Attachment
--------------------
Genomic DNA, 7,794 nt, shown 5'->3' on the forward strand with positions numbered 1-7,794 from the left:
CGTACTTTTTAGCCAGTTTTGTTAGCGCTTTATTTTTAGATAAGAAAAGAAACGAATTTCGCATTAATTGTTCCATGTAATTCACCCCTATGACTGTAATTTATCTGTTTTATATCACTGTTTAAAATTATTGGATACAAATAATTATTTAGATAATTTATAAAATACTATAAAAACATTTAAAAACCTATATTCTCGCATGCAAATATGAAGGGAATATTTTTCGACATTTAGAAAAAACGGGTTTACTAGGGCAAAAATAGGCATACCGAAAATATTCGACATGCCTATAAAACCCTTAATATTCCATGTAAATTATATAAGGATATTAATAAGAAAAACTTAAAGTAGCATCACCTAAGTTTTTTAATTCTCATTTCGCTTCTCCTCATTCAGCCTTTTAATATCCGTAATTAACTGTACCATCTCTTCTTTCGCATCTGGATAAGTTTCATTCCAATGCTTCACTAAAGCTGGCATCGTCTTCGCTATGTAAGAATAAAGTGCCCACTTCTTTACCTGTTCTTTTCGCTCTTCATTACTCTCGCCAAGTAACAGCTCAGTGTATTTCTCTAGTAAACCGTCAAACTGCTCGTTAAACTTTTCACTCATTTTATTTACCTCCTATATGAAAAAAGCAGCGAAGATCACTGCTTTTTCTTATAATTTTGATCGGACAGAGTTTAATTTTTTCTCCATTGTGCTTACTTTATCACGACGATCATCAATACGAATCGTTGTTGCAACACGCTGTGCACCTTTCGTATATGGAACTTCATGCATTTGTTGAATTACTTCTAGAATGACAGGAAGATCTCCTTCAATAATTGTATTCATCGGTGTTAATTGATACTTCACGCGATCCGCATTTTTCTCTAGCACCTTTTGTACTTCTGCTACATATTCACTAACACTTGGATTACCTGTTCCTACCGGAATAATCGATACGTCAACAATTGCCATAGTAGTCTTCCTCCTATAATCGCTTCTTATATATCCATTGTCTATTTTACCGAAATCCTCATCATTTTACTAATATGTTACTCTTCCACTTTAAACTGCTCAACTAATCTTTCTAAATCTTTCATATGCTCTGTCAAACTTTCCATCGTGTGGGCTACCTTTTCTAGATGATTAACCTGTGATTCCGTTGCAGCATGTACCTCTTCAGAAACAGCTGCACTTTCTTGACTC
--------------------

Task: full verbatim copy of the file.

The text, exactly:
Genomic DNA, 7,794 nt, shown 5'->3' on the forward strand with positions numbered 1-7,794 from the left:
CGTACTTTTTAGCCAGTTTTGTTAGCGCTTTATTTTTAGATAAGAAAAGAAACGAATTTCGCATTAATTGTTCCATGTAATTCACCCCTATGACTGTAATTTATCTGTTTTATATCACTGTTTAAAATTATTGGATACAAATAATTATTTAGATAATTTATAAAATACTATAAAAACATTTAAAAACCTATATTCTCGCATGCAAATATGAAGGGAATATTTTTCGACATTTAGAAAAAACGGGTTTACTAGGGCAAAAATAGGCATACCGAAAATATTCGACATGCCTATAAAACCCTTAATATTCCATGTAAATTATATAAGGATATTAATAAGAAAAACTTAAAGTAGCATCACCTAAGTTTTTTAATTCTCATTTCGCTTCTCCTCATTCAGCCTTTTAATATCCGTAATTAACTGTACCATCTCTTCTTTCGCATCTGGATAAGTTTCATTCCAATGCTTCACTAAAGCTGGCATCGTCTTCGCTATGTAAGAATAAAGTGCCCACTTCTTTACCTGTTCTTTTCGCTCTTCATTACTCTCGCCAAGTAACAGCTCAGTGTATTTCTCTAGTAAACCGTCAAACTGCTCGTTAAACTTTTCACTCATTTTATTTACCTCCTATATGAAAAAAGCAGCGAAGATCACTGCTTTTTCTTATAATTTTGATCGGACAGAGTTTAATTTTTTCTCCATTGTGCTTACTTTATCACGACGATCATCAATACGAATCGTTGTTGCAACACGCTGTGCACCTTTCGTATATGGAACTTCATGCATTTGTTGAATTACTTCTAGAATGACAGGAAGATCTCCTTCAATAATTGTATTCATCGGTGTTAATTGATACTTCACGCGATCCGCATTTTTCTCTAGCACCTTTTGTACTTCTGCTACATATTCACTAACACTTGGATTACCTGTTCCTACCGGAATAATCGATACGTCAACAATTGCCATAGTAGTCTTCCTCCTATAATCGCTTCTTATATATCCATTGTCTATTTTACCGAAATCCTCATCATTTTACTAATATGTTACTCTTCCACTTTAAACTGCTCAACTAATCTTTCTAAATCTTTCATATGCTCTGTCAAACTTTCCATCGTGTGGGCTACCTTTTCTAGATGATTAACCTGTGATTCCGTTGCAGCATGTACCTCTTCAGAAACAGCTGCACTTTCTTGACTC